ROME – Emeritus Pope Benedict XVI turns 90 next month, but according to his closest aide, his advanced age hasn’t yet created any truly serious health challenges aside from a basic problem with walking without assistance.

“Pope Benedict is in good shape,” said German Archbishop Georg Gänswein, the Prefect of the Papal Household for Pope Francis and also private secretary to Pope Benedict.

“What bothers him most are his legs,” Gänswein said, “so he uses a walker for help, and he gets along very well.”

Gänswein made the comments in a brief interview with Vatican Radio.

“Otherwise, he’s quite clear in his head, and quite bright,” he said. “He participates in everything. He reads, he prays, he listens to music, and he has visitors.”

“Every day he takes a little walk while praying his rosary, so he’s doing the same thing he did at the beginning of his time as the pope emeritus,” Gänswein said.

Gänswein suggested Benedict is still a voracious reader, but refused to be drawn into conversation about what exactly is on his reading table right now.

“Naturally he remains a theologian, but he doesn’t just read theology,” Gänswein said. “Specifically what he’s reading, of course, I won’t betray, but his interests are very wide.”

Literature, however, apparently isn’t Benedict’s only pastime. According to Gänswein, the emeritus pope also watches TV, including the news.

“When his brother is here, the German news is on,” Gänswein said, referring to the emeritus pope’s 93-year-old brother, Monsignor Georg Ratzinger.

“If his brother isn’t here, then the pope watches the news in Italian, since he lives in Italy,” Gänswein said.

Gänswein also said that the pope reads the Vatican newspaper every day, L’Osservatore Romano, and other sources to “inform himself and know what’s going on in the world.”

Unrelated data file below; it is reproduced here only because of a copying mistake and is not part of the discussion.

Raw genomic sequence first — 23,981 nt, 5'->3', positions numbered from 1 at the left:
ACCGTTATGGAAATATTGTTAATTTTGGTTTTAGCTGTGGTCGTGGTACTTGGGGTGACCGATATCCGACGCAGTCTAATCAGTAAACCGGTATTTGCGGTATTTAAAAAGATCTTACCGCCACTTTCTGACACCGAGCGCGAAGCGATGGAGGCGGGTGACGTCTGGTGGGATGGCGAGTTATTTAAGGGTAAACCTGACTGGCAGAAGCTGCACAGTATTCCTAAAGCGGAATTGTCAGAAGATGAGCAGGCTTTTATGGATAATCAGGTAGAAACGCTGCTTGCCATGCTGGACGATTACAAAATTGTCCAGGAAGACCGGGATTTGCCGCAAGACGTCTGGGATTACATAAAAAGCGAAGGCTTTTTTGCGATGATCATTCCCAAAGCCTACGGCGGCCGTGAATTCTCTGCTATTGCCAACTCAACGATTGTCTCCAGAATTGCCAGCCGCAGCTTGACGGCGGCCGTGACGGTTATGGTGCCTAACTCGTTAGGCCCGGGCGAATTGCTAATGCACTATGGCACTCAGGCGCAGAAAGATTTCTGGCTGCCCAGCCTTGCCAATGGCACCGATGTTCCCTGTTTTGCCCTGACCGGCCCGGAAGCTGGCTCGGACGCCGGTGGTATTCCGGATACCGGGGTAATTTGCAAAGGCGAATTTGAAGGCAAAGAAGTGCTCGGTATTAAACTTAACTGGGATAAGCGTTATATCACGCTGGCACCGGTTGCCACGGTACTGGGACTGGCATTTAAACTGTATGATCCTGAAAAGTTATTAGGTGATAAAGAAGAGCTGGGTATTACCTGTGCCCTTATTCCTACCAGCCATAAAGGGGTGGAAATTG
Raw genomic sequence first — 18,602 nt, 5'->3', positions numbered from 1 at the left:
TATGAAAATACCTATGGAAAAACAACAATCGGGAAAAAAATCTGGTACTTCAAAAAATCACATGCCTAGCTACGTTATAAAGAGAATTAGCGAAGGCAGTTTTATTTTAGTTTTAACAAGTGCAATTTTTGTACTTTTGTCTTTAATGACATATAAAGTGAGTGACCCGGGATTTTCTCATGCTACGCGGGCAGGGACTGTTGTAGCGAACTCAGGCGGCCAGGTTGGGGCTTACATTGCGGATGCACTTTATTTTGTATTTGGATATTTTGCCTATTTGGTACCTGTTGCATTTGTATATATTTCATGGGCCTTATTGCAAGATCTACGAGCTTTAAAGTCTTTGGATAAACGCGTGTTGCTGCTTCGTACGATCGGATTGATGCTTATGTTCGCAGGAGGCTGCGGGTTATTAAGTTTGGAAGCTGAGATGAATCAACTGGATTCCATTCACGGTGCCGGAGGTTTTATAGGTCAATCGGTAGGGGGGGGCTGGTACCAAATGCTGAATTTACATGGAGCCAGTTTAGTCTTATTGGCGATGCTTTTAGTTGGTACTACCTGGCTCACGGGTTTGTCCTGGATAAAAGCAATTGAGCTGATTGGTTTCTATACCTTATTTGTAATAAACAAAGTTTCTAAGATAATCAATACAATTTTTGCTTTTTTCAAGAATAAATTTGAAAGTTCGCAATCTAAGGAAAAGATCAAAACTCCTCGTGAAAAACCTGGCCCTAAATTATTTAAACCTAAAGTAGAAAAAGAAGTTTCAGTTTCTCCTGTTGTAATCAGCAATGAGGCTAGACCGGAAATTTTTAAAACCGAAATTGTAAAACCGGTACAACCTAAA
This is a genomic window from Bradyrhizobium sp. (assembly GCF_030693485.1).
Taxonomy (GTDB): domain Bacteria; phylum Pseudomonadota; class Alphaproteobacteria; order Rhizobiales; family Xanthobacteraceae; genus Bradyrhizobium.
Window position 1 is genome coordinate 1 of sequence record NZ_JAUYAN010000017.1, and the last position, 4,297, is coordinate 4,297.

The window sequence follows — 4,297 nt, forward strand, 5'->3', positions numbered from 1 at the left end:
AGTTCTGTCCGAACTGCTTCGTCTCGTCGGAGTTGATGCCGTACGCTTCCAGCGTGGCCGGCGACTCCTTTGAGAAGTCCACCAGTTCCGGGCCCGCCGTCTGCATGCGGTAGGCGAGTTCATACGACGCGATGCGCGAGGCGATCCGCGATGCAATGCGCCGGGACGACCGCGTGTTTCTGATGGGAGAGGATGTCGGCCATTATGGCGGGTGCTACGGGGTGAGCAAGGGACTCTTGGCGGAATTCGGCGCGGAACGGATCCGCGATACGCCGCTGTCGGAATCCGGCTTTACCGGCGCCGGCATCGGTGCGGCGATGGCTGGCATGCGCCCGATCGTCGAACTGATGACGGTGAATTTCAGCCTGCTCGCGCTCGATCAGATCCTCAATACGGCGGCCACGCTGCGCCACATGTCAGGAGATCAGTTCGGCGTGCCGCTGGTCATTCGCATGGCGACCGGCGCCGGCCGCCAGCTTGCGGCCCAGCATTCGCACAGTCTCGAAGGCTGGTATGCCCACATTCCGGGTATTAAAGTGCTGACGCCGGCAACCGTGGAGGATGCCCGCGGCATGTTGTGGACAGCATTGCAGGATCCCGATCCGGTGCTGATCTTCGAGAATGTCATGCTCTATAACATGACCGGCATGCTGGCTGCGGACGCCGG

In terms of the retired pontiff’s visitors, Gänswein said they come from “different nations, different ages, different professions.” Some, he said, are people he’s known over the years, while others are people who have never seen him before.

“There are so many requests,” Gänswein joked, “that he ought to work overtime!”

Part of what may help keep the nearly 90-year-old Ratzinger on track, according to Gänswein, is the regularity with which he divides each day – beginning, as it always has, he said, with the celebration of morning Mass.

Each Sunday, Gänswein said, Pope Benedict delivers a homily at Mass for his small household, composed of Gänswein and several female members of “Memores Domini,” a community of consecrated lay women associated with the Communion and Liberation movement.

“We pay attention to what he preaches, because he speaks freely,” Gänswein said. “He may make some notes, but then he preaches, and we’re trying to focus on what he says.”

That said, Gänswein did not say that there are any plans to publish either extracts or the full text of Benedict’s homilies, as now happens with the impromptu homilies Pope Francis delivers each day at morning Mass at the Santa Marta residence on Vatican grounds where he resides.